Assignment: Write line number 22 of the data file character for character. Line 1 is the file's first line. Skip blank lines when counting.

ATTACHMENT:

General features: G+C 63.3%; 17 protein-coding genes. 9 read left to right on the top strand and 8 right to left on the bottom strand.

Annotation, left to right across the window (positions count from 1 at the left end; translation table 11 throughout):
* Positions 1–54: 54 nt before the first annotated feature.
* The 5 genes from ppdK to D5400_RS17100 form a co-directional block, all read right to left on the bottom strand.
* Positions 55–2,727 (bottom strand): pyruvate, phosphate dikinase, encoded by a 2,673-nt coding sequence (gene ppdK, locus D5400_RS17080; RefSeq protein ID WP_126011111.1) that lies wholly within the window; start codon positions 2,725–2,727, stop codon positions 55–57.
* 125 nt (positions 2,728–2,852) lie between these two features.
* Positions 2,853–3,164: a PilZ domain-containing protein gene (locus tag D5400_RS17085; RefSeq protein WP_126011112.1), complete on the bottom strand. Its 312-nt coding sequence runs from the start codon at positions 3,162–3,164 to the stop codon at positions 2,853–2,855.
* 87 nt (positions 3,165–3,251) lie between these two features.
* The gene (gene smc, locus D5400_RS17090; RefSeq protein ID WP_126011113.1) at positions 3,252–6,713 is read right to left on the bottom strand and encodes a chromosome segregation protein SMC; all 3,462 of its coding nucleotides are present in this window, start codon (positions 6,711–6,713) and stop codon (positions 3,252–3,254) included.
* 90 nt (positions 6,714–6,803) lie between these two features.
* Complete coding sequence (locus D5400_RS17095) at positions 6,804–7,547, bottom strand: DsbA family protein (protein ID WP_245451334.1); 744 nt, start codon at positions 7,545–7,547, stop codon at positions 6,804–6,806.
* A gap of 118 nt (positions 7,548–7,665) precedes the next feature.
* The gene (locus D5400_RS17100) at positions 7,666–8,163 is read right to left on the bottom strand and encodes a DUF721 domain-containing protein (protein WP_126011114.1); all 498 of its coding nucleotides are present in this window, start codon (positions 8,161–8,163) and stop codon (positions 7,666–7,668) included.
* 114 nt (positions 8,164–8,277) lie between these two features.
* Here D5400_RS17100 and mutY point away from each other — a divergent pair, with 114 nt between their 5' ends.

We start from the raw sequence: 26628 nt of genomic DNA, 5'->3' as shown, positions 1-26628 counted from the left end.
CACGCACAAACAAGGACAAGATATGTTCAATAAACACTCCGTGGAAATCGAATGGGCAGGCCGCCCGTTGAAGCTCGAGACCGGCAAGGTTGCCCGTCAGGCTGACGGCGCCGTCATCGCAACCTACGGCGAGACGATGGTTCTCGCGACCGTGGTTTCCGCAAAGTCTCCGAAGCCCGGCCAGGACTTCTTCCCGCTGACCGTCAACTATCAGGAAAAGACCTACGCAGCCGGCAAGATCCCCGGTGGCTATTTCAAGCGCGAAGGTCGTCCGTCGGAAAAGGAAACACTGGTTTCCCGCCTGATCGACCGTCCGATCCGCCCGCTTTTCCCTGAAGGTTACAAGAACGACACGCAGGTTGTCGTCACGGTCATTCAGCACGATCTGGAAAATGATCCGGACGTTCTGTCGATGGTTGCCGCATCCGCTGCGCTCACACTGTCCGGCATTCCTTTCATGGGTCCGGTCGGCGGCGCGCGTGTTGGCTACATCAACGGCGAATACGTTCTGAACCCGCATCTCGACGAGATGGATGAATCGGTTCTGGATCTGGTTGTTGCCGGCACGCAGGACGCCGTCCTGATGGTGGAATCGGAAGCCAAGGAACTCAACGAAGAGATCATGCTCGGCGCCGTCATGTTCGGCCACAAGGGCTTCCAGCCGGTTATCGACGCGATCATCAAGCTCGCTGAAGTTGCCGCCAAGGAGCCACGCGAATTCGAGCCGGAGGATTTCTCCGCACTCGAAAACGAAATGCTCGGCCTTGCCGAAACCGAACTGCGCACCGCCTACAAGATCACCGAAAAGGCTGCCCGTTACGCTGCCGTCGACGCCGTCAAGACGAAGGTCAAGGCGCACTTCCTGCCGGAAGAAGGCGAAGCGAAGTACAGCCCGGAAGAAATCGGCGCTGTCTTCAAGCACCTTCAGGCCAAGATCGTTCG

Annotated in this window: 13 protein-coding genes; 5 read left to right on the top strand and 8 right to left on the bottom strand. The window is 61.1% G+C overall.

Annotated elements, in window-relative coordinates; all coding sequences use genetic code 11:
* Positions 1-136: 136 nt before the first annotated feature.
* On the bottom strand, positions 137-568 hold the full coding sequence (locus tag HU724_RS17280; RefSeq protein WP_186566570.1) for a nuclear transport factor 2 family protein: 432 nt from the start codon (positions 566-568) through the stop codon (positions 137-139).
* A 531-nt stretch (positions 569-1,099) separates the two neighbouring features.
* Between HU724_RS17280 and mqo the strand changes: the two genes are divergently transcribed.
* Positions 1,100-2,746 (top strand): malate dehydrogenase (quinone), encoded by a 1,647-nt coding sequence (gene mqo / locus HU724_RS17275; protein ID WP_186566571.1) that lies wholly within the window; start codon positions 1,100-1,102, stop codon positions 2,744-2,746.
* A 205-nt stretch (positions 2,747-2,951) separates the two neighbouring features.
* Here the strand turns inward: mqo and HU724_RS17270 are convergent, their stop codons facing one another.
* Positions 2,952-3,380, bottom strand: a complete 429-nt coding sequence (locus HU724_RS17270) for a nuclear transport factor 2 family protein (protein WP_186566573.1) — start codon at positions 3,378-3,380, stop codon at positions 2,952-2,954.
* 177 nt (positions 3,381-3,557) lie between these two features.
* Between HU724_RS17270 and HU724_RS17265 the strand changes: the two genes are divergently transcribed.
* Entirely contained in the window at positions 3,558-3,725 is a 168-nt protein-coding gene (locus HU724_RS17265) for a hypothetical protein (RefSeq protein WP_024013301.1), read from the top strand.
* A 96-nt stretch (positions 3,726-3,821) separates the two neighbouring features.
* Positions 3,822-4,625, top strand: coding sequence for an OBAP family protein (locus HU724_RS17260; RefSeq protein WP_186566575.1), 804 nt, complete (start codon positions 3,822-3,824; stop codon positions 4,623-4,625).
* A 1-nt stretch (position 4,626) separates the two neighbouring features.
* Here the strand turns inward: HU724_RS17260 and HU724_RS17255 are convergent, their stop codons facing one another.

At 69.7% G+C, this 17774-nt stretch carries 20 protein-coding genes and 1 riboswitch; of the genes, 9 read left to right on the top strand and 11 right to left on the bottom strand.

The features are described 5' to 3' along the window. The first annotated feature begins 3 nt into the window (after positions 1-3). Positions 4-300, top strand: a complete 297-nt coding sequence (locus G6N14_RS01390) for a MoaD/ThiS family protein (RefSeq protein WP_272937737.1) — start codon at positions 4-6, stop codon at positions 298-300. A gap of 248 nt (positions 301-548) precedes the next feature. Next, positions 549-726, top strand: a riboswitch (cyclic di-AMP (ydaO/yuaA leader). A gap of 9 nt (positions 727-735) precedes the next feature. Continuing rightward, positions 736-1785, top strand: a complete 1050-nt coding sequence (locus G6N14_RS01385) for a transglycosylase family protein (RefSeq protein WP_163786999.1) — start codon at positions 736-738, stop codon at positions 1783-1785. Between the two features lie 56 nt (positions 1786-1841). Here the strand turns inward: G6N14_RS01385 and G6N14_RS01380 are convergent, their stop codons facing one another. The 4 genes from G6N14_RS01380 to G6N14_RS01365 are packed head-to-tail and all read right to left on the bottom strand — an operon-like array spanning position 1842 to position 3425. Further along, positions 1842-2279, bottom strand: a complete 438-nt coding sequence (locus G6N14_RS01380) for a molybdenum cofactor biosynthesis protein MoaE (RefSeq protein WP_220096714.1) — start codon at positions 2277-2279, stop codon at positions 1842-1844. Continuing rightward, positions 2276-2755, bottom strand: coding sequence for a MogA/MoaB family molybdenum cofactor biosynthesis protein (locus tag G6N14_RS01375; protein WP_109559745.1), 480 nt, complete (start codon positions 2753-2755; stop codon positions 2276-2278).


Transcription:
* A 531-nt stretch (positions 569-1,099) separates the two neighbouring features.